There is a really stupid conversation taking place right at this moment on NPR. It's about the link between Obama's leadership skills and his being a pick-up basketball player. The guest on the show even claimed that Michelle Obama decided to date Barack after he played a pick-up game with her brother.
I'm not sure what that's supposed to mean. An odd courtship maneuver. And there are many stories about how Michelle made Barack jump through hoops to get her affection. Had to get a better apartment, job and haircut. No wonder he is president, she never got off his ass. But I kid the Obamas, they love me.
Stevie Wonder claims responsibility for helping get their juices flowing.
Just a note about National Public Radio. It produces the highest quality talk/news radio on the radio, except when Mo Roca is on. That's not saying much, given that Rush Limbaugh dominates the airwaves. Still, it good. What sometimes ruins the NPR experience for me is the confident awareness of everyone on it that only smart people listen. This is a mild delusion shared by the listeners, of course. If you're a graduate student, you almost have to listen to it. Peer pressure.
I would say that NPR listeners and hosts and guests are more thoughtful than intelligent. Doris Kearns Goodwin is on there right now, and she is wicked smaht. She is also wonderfully unassuming and affable. That's rare on there. More important than that, however, are the aesthetics of intellectualism. You know how your favorite radio station plays blues on Sunday morning? NPR is like that, but all the time. They give you attitude, man.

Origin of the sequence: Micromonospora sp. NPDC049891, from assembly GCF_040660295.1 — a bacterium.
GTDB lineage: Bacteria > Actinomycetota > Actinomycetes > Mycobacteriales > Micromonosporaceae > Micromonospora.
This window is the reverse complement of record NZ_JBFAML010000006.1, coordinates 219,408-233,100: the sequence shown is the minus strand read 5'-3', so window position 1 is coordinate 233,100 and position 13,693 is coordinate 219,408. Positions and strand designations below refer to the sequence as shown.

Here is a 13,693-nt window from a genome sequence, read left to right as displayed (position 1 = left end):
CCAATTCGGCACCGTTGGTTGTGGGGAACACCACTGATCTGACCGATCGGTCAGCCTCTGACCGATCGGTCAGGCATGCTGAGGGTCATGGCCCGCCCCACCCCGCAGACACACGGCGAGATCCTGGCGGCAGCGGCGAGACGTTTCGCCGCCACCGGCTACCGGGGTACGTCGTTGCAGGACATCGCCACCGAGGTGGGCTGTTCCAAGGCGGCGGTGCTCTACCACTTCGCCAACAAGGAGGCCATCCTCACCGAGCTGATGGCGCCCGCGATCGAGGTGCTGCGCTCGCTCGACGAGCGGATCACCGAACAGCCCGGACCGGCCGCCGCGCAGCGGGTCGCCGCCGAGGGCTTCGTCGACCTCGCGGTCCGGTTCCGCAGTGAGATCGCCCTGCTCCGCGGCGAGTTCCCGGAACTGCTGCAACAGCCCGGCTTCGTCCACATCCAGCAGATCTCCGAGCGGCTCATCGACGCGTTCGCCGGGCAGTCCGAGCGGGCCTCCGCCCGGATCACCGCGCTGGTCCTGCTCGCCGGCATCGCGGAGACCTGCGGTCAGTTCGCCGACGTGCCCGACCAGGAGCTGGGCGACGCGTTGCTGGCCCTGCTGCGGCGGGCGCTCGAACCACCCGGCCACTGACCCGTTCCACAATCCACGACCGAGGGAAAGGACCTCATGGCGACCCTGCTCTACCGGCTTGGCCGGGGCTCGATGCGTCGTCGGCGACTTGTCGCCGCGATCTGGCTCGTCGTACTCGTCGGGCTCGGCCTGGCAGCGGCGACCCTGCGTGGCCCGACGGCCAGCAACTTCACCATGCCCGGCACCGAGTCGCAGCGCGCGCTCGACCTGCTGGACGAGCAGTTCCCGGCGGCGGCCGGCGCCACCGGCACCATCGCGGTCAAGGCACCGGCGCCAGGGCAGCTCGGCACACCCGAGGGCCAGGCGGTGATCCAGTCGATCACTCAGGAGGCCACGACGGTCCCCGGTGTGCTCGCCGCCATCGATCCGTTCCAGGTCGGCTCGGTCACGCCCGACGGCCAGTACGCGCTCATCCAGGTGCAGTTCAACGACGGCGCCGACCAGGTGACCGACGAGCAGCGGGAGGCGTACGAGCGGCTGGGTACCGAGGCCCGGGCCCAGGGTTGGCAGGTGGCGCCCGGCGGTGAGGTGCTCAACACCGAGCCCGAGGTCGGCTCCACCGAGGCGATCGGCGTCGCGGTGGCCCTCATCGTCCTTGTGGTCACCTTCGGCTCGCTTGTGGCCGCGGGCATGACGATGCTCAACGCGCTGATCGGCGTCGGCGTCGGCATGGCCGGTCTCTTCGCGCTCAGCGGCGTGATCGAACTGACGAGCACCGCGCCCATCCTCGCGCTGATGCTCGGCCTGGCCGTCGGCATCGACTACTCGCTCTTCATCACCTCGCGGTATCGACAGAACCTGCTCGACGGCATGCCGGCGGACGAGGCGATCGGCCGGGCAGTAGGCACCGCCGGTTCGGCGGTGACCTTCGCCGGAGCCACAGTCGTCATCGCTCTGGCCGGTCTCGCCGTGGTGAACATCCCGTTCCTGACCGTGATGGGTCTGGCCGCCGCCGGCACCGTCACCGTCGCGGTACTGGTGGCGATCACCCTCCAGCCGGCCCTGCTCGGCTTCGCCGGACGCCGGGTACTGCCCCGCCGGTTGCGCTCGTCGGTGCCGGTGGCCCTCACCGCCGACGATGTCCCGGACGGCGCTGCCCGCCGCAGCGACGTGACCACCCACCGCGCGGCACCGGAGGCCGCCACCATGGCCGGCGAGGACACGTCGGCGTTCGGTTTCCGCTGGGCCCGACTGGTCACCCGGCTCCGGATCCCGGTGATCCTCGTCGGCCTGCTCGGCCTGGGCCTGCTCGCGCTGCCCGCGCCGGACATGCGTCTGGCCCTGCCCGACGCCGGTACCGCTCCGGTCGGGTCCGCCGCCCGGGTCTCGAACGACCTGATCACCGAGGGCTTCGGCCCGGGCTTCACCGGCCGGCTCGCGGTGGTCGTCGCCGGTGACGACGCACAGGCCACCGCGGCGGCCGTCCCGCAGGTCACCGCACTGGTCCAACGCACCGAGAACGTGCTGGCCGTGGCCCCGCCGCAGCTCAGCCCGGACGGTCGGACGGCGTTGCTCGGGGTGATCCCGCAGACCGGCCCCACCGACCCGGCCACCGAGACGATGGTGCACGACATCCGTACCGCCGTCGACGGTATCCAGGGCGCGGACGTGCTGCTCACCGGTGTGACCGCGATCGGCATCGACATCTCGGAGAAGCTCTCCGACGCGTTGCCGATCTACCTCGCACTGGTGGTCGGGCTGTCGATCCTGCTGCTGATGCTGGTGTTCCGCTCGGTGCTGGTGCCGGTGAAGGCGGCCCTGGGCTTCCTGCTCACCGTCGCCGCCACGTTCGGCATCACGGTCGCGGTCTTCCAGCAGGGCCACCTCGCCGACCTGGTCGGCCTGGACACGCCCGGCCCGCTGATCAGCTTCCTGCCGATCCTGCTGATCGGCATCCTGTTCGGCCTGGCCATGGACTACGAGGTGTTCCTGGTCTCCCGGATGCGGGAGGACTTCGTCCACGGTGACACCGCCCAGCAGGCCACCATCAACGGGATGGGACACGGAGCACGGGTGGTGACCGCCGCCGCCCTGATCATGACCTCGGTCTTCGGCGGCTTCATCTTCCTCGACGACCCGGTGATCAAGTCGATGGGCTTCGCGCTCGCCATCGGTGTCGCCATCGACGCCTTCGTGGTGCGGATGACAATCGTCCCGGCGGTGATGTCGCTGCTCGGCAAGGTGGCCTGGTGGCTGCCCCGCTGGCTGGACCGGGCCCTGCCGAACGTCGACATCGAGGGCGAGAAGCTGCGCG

Saying that you listen to NPR helps to get you taken seriously among academics, lefties, gays and lesbians, and people who can't stomach popular culture. I'm not an academic, but I'm a bisexual left wing activist, or was (the activist part). And I enjoy the absurdity of popular culture, but I can totally understand the need to get away from it. Far away.
But sometimes I need to get away from NPR. Certainly when they are fundraising is a very good time. The puns about Balzac and casual references to Proust and Nietzche during an interview with the maker of the "Snuggie" get to be too much sometimes. Just once in a while.
The rest of talk radio is a wasteland.